A simple tool to determine the peak kilovoltage (kVp) of a mammographic x-ray unit has been designed. Tool design is based on comparing the effect of k-edge discontinuity of the attenuation coefficient for a series of element filters. Compatibility with the mammography accreditation phantom (MAP) to obtain a single quality control film is a second design objective. When the attenuation of a series of sequential elements is studied simultaneously, differences in the absorption characteristics due to the k-edge discontinuities are more evident. Specifically, when the incident photon energy is higher than the k-edge energy of a number of the elements and lower than the remainder, an inflection may be seen in the resulting attenuation data. The maximum energy of the incident photon spectra may be determined based on this inflection point for a series of element filters. Monte Carlo photon transport analysis was used to estimate the photon transmission probabilities for each of the sequential k-edge filter elements. The photon transmission corresponds directly to optical density recorded on mammographic x-ray film. To observe the inflection, the element filters chosen must have k-edge energies that span a range greater than the expected range of the end point energies to be determined. For the design, incident x-ray spectra ranging from 25 to 40 kVp were assumed to be from a molybdenum target. Over this range, the k-edge energy changes by approximately 1.5 keV between sequential elements. For this design 21 elements spanning an energy range from 20 to 50 keV were chosen. Optimum filter element thicknesses were calculated to maximize attenuation differences at the k-edge while maintaining optical densities between 0.10 and 3.00. Calculated relative transmission data show that the kVp could be determined to within ±1 kV. To obtain experimental data, a phantom was constructed containing 21 different elements placed in an acrylic holder. MAP images were used to determine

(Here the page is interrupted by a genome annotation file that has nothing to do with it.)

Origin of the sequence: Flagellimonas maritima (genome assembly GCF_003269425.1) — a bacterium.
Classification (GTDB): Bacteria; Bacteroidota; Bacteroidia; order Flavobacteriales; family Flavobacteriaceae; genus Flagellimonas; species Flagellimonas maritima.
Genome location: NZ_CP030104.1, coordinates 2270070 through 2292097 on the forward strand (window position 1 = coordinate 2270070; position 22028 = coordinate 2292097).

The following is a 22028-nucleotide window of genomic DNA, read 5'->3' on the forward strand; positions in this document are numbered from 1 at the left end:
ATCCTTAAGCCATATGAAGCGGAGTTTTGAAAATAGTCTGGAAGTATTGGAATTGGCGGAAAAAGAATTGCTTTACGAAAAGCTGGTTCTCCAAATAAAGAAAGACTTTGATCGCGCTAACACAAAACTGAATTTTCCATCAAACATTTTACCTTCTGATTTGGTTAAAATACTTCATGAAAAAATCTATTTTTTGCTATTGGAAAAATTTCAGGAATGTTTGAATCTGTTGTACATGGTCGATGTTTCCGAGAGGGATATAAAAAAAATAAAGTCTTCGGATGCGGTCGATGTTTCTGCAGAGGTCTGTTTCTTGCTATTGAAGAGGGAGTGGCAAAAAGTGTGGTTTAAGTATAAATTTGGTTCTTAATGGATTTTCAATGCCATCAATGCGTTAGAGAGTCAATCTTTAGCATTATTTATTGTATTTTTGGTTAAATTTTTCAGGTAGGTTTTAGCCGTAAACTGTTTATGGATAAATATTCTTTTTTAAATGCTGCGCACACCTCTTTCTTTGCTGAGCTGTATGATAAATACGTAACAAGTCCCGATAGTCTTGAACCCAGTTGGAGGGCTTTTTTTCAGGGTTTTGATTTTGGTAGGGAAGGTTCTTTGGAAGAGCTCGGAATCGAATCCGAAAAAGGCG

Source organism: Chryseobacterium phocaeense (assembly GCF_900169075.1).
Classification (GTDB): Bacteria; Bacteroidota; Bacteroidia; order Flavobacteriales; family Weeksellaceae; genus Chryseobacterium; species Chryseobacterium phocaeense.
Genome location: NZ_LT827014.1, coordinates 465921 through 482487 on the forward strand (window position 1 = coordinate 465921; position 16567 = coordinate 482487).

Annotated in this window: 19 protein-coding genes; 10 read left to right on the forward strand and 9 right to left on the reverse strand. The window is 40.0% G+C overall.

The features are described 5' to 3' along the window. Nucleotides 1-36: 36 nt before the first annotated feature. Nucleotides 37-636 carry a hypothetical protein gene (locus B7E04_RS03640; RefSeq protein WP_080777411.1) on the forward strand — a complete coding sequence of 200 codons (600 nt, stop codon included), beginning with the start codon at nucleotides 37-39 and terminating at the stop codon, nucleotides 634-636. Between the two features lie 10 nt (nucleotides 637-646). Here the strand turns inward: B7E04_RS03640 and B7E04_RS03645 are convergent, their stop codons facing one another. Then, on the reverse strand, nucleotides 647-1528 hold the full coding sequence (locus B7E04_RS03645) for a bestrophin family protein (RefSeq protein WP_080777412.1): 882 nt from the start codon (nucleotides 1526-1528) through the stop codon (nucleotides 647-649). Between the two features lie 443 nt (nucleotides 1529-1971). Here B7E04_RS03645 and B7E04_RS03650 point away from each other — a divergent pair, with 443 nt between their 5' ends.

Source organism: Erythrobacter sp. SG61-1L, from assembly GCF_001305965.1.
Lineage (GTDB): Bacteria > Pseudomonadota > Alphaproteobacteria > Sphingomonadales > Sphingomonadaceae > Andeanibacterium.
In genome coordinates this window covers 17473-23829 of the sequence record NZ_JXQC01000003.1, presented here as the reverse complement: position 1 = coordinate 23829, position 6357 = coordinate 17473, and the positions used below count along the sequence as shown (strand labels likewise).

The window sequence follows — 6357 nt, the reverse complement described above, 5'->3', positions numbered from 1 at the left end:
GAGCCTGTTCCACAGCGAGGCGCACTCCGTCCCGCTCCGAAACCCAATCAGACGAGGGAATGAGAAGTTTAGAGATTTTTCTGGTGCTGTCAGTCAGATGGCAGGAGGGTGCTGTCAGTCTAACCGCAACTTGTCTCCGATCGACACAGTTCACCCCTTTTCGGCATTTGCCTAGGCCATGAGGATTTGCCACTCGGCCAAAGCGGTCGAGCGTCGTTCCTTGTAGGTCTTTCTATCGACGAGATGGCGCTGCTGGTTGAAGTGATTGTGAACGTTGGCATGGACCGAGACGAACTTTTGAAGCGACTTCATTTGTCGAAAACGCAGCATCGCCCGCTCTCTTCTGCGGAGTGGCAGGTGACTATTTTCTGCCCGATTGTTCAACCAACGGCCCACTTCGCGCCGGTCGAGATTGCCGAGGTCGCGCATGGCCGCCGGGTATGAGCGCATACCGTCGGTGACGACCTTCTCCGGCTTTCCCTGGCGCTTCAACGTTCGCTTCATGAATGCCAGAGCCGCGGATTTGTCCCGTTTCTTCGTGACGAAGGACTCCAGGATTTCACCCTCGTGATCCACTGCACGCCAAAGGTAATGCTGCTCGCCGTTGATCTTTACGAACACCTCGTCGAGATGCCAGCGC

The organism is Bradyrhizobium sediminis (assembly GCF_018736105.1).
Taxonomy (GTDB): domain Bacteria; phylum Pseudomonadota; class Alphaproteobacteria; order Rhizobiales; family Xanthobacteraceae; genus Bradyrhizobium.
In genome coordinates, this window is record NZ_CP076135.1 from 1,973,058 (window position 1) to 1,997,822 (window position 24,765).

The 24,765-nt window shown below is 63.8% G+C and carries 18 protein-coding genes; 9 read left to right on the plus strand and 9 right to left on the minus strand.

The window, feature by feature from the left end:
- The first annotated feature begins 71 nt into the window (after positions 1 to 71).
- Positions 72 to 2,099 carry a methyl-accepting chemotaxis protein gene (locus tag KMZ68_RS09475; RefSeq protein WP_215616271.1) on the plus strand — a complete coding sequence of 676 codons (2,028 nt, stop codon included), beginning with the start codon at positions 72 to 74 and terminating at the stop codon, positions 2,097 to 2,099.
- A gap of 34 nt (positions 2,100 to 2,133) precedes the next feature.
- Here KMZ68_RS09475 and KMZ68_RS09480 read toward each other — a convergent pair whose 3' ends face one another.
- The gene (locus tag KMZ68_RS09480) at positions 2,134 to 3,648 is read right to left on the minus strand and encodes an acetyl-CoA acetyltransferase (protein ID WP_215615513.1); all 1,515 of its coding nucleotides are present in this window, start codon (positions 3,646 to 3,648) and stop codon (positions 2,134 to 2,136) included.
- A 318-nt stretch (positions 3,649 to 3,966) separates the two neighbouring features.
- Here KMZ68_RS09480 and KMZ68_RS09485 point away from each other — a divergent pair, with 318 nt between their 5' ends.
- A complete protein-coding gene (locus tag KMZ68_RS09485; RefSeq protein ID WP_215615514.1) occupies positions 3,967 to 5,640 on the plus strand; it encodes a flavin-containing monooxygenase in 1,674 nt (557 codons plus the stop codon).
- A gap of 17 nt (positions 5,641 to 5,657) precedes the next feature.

9. Methods of digital image processing

    International Nuclear Information System (INIS)

    Doeler, W.

    1985-01-01